In case you haven't been keeping up with your comedy news, one man band extraordinaire Reggie Watts (PopTech 2006, 2010, 2011) is the new bandmaster for IFC's weekly half-hour show, Comedy Bang! Bang! Hosted by Scott Aukerman of the well-known podcast by the same name, the show, which premiered this past Friday night, featured appearances by familiar names like Michael Cera, Jon Hamm and Zach Galifianakis. Comedy Bang! Bang! "cleverly riffs on the well-known format of the late night talk show, infusing celebrity appearances and comedy sketches with a tinge of the surreal."

Longtime friend of PopTech, Watts has performed in Camden three times since 2006. In celebration of his new show, we thought we'd highlight him in all his glory over the years. 

PopTech 2011: A send-off in style


PopTech 2010: Humor in music

PopTech 2006: A comedic trip with Reggie Watts

Designing for resilience

Earlier this month I had the privilege of co-presenting at SOCAP’s “Designing the Future” conference in Malmö, Sweden.

SOCAP, or Social Capital Markets, brings together social entrepreneurs, philanthropic funders, and impact investors dedicated to increasing the “flow of capital toward social good.” Back in September 2011, I led the Design for Social Innovation track at the SOCAP11 conference in San Francisco, and several others from Hot Studio set up drop-in consulting.

This time around I was joined by David McConville, President of the Buckminster Fuller Institute, and Mauricio Apablaza, from Oxford University’s Poverty and Human Development Initiative. Our talk focused on the idea of designing for resilience.

Concepts of resilience exist in the fields of physics and psychology. But our talk focused on a different, more holistic understanding of resilience; one that considers the capacity of systems—be they social, cultural, economic, or ecological—to deal with change and continue to develop, using disturbances to catalyze renewal, novelty, and innovation. In other words, how do systems respond to change, and how can they be improved by disruptions?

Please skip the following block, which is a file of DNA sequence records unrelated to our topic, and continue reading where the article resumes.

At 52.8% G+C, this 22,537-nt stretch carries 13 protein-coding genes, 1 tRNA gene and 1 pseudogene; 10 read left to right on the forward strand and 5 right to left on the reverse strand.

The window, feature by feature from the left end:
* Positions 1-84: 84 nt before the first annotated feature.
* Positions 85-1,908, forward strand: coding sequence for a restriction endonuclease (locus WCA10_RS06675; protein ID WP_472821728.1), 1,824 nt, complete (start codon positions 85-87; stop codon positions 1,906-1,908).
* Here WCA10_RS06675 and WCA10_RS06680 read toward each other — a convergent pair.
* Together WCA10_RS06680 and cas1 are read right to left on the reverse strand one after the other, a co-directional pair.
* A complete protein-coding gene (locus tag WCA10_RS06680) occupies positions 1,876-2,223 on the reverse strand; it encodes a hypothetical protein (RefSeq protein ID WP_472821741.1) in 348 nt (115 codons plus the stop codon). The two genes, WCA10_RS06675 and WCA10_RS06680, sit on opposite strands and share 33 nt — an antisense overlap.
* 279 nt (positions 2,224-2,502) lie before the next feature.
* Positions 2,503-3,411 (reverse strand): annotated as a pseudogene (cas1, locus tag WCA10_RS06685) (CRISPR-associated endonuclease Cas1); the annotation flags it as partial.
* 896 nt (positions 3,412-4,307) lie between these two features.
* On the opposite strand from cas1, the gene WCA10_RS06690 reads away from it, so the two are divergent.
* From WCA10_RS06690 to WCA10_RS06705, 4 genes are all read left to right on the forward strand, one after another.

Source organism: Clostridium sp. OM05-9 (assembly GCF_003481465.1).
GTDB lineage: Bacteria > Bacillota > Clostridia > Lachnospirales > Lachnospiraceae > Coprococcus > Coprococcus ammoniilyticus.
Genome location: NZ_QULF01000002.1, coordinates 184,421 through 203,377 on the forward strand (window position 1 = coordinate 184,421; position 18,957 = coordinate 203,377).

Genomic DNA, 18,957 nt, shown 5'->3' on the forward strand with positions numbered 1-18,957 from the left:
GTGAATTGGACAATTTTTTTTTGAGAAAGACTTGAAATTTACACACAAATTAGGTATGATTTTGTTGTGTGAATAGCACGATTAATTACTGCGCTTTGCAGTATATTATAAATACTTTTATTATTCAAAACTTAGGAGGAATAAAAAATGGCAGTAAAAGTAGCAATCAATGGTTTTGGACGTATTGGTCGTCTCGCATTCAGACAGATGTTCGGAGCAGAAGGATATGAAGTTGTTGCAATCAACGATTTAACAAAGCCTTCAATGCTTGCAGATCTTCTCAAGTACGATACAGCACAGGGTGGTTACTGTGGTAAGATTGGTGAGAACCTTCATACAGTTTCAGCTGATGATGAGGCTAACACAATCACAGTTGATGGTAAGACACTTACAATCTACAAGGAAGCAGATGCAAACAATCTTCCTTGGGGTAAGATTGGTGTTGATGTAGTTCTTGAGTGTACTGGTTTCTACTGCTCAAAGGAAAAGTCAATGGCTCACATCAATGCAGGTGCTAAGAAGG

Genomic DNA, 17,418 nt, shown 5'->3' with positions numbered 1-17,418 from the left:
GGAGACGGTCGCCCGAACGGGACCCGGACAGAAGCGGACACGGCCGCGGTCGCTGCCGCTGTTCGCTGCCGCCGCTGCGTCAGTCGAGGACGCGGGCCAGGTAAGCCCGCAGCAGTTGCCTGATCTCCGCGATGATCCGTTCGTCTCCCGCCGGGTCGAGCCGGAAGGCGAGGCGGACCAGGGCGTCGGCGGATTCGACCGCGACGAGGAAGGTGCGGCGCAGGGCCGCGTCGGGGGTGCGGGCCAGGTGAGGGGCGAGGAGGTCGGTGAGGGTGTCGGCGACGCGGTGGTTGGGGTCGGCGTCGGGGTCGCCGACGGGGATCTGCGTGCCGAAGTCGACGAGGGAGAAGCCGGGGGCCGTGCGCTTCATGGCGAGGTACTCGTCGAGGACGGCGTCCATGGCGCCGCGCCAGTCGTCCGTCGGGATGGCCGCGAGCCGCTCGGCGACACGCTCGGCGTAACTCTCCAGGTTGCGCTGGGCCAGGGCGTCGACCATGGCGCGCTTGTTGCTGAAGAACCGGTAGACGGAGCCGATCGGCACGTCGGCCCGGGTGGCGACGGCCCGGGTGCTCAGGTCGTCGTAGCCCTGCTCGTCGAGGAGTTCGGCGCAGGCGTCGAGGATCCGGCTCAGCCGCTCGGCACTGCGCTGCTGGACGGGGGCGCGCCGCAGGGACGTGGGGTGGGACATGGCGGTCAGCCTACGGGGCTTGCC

This aspect of resilience incorporates several different disciplines, notably the sciences and design, and stresses the interconnectedness of things and the way big systems work together. My co-presenters and I believe resilience has the capacity to fundamentally alter how human beings approach problem-solving on a global, systemic level.

One of the prime movers in the space has been the Brooklyn, New York-based Buckminster Fuller Institute (BFI). Dedicated to continuing the work of the groundbreaking designer, inventor, and polymath Bucky Fuller (known for his geodesic dome, dymaxion car, among many, many other things), the BFI works to forward initiatives that fuse science and design. For the past several years, the BFI has sponsored the Buckminster Fuller Challenge, an annual design competition that awards $100,000 to support the “development and implementation of a strategy that has significant potential to solve humanity's most pressing problems.”

An example of resilience at work can be seen in the 2011 winner of the Buckminster Fuller Challenge, Blue Ventures, which leveraged marine biology to solve socio-economic problems in Madagascar. For years, indigenous coastal communities had been overfishing their main crop, octopus. As a result, octopus populations declined, forcing fishermen to become more desperate in their hunt for the eight-tentacled mollusks. It was a vicious cycle: the more they fished, the poorer the villages became.

Read the full article here. This post originally appeared on Hot Studio's blog and has been republished with permission.

This week in PopTech: Transitions, infographics and laughs

There's always something brewing in the PopTech community. From the world-changing people, projects and ideas in our network, a handful of this week's highlights follows.

  • PopTech Social Innovation Fellow turned Fellows' faculty, Ken Banks, is handing over the day-to-day operations of FrontlineSMS, an organization he founded six-and-a-half years ago. Banks, who will continue on in his role as Chair of the Board, writes more about the transition on the FrontlineSMS blog.
  • A number of familiar faces have been included in an infographic chronology from PublicInterestDesign. They include D-Rev, a nonprofit tech incubator founded by Paul Polak (PopTech 2007) and currently run by 2011 Social Innovation Fellow Krista Donaldson, and Project H Design, an organization working to mobilize product design ingenuity for social good founded by 2009 Social Innovation Fellow Emily Pilloton.
  • Premiering tonight on IFC is Reggie Watts' (PopTech 2006, 2010, 2011) new show, Comedy Bang! Bang!, which he co-hosts with Scott Aukerman. The show "cleverly riffs on the well-known format of the late night talk show, infusing celebrity appearances and comedy sketches with a tinge of the surreal."

If you'd like to receive a stream of these updates (and more) throughout the week in real time, follow us on TwitterTumblrFacebook, sign up for our newsletter, and subscribe to the PopTech blog.

Image: PublicInterestDesign.org